• By the late nineteen-sixties, ownership of the Miss Universe Organization had passed to a lingerie company called Kayser-Roth. Cindy Adams, who was an assistant at the company, and her husband, the comedian Joey Adams, were friends of Roy Cohn, the New York lawyer and fixer who had been a close aide to Senator Joseph McCarthy. "Roy used to invite us everywhere, and once we went to a party on Long Island, where I happened to be seated at a small table with this tall young guy with blond hair," Adams told me recently. "Roy told me at that dinner that one day Donald would own New York. I said, 'Yeah, pass the gravy.'" [New Yorker]
  • Then we had the response to the Section 220. To force two people to travel to Kentucky, to put them in a room with a card table and some chairs, give them binders of documents, and then say "copy them yourselves on the copier," is discourteous, disrespectful, and unnecessary. It is inconsistent with how anyone actually handles 220 demands and the production of records pursuant to 220. It's essentially a gratuitous power trip by the incumbents to attempt to show a party they believe to be their adversary who is really in control. [EDGAR]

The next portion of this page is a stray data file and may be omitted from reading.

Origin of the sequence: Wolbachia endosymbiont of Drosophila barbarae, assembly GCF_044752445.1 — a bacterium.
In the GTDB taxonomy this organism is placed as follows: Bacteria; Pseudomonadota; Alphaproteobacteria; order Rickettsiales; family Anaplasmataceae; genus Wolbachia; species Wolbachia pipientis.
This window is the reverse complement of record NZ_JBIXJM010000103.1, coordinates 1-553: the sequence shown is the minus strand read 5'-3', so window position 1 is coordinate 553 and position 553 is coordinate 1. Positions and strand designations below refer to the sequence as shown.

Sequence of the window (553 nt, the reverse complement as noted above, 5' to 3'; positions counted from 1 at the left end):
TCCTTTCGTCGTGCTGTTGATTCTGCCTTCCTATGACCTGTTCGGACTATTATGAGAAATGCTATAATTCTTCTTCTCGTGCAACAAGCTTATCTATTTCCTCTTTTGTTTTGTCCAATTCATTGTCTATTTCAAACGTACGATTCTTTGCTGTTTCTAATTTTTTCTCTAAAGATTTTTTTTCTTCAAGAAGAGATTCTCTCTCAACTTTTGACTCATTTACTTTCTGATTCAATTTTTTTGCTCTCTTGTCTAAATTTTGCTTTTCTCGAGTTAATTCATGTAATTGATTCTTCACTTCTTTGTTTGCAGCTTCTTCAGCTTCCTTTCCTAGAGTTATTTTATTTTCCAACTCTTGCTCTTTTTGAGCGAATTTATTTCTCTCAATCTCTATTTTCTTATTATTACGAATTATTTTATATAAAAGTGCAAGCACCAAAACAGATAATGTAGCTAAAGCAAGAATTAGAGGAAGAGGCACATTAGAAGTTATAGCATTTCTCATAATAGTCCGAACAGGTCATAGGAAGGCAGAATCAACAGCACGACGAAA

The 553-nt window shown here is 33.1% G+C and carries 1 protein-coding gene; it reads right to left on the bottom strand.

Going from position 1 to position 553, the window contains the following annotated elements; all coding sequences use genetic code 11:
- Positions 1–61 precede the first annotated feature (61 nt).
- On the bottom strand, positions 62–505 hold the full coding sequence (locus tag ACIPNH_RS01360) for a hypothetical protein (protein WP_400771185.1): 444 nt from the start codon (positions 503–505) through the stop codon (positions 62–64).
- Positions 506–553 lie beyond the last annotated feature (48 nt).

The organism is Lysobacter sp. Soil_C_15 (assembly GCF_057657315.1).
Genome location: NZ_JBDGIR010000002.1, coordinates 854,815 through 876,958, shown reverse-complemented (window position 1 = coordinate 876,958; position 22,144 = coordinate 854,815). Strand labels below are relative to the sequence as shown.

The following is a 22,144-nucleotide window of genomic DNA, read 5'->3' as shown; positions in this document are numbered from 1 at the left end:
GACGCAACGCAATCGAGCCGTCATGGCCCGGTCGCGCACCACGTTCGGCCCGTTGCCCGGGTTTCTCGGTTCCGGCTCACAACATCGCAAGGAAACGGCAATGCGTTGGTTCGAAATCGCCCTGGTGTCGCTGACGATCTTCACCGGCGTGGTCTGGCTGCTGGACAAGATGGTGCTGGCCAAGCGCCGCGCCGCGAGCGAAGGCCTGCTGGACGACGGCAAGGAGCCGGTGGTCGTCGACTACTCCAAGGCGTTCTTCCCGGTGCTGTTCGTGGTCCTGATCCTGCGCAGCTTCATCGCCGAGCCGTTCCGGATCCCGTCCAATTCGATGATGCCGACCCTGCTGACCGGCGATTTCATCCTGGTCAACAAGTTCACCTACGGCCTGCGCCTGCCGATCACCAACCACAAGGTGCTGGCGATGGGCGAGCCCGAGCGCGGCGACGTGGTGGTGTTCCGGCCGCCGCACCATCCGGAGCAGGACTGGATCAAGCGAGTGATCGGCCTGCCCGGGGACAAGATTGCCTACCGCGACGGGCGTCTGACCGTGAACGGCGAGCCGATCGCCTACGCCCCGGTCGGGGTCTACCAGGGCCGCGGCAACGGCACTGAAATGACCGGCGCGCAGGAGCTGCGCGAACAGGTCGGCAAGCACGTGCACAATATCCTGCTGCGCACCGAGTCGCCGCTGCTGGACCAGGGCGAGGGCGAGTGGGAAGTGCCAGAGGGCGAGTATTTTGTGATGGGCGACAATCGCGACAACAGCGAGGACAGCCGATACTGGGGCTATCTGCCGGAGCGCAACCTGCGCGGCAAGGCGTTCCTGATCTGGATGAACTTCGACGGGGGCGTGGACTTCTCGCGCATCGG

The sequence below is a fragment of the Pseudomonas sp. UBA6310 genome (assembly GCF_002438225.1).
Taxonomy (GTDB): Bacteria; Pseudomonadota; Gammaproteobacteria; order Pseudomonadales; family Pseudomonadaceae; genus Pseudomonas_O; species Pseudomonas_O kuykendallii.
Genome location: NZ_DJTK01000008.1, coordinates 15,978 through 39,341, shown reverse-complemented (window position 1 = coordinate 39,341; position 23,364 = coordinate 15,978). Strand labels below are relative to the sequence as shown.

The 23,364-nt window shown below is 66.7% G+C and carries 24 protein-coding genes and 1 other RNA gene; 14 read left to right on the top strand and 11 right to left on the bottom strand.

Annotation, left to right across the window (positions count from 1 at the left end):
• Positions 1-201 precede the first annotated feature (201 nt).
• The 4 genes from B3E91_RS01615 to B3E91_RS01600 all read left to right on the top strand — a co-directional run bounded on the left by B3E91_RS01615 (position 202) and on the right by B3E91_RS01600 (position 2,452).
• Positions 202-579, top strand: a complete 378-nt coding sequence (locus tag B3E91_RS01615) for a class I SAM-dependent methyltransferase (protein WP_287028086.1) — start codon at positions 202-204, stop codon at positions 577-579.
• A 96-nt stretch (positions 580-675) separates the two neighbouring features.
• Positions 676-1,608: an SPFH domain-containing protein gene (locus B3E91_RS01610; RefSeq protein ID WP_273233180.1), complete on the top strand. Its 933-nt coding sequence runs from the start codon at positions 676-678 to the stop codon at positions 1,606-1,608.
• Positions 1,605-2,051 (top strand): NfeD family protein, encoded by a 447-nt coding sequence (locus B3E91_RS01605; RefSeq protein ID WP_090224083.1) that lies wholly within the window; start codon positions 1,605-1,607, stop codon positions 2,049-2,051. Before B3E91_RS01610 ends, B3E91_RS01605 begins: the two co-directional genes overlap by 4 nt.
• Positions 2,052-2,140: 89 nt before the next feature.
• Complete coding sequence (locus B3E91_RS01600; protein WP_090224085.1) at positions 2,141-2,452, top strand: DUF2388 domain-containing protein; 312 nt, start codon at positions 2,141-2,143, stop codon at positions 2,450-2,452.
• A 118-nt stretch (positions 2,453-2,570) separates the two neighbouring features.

• The candidates were then knighted with a petrified grapevine root brought from Burgundy, France. They were kissed on both cheeks and signed their names into a large book, sang a song in French, and joined their ''elders'' in a procession past admiring guests. [NYT]


Anonymous said...

"Righteous indignation is the defensive response of people who don't have self-perspective and who operate from a position of privilege where they're essentially used to exercising power and not being held to account."

Excellent, and an excellent transcript in general.

CP said...

That's a great court case now for activist investors.